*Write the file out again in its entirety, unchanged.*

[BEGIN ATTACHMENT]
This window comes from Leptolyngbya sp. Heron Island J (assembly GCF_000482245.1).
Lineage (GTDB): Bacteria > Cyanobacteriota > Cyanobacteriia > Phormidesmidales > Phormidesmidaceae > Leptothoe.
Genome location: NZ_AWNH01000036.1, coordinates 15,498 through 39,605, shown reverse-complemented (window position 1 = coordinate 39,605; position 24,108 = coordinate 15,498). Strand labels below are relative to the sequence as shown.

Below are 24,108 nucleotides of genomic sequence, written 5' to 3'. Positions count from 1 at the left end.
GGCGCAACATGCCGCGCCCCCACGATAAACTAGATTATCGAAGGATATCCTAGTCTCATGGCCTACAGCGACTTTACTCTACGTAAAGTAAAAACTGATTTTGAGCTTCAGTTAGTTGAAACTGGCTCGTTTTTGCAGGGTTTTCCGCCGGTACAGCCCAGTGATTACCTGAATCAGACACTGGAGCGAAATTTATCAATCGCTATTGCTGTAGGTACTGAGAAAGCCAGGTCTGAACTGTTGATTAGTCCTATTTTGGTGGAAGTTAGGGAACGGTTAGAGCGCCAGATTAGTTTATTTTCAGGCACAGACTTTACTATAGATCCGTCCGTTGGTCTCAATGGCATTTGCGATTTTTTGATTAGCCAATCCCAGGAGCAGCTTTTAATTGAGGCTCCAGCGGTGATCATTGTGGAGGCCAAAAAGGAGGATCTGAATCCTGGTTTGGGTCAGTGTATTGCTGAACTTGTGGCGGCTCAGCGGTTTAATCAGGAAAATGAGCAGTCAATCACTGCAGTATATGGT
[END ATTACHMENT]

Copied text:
This window comes from Leptolyngbya sp. Heron Island J (assembly GCF_000482245.1).
Lineage (GTDB): Bacteria > Cyanobacteriota > Cyanobacteriia > Phormidesmidales > Phormidesmidaceae > Leptothoe.
Genome location: NZ_AWNH01000036.1, coordinates 15,498 through 39,605, shown reverse-complemented (window position 1 = coordinate 39,605; position 24,108 = coordinate 15,498). Strand labels below are relative to the sequence as shown.

Below are 24,108 nucleotides of genomic sequence, written 5' to 3'. Positions count from 1 at the left end.
GGCGCAACATGCCGCGCCCCCACGATAAACTAGATTATCGAAGGATATCCTAGTCTCATGGCCTACAGCGACTTTACTCTACGTAAAGTAAAAACTGATTTTGAGCTTCAGTTAGTTGAAACTGGCTCGTTTTTGCAGGGTTTTCCGCCGGTACAGCCCAGTGATTACCTGAATCAGACACTGGAGCGAAATTTATCAATCGCTATTGCTGTAGGTACTGAGAAAGCCAGGTCTGAACTGTTGATTAGTCCTATTTTGGTGGAAGTTAGGGAACGGTTAGAGCGCCAGATTAGTTTATTTTCAGGCACAGACTTTACTATAGATCCGTCCGTTGGTCTCAATGGCATTTGCGATTTTTTGATTAGCCAATCCCAGGAGCAGCTTTTAATTGAGGCTCCAGCGGTGATCATTGTGGAGGCCAAAAAGGAGGATCTGAATCCTGGTTTGGGTCAGTGTATTGCTGAACTTGTGGCGGCTCAGCGGTTTAATCAGGAAAATGAGCAGTCAATCACTGCAGTATATGGT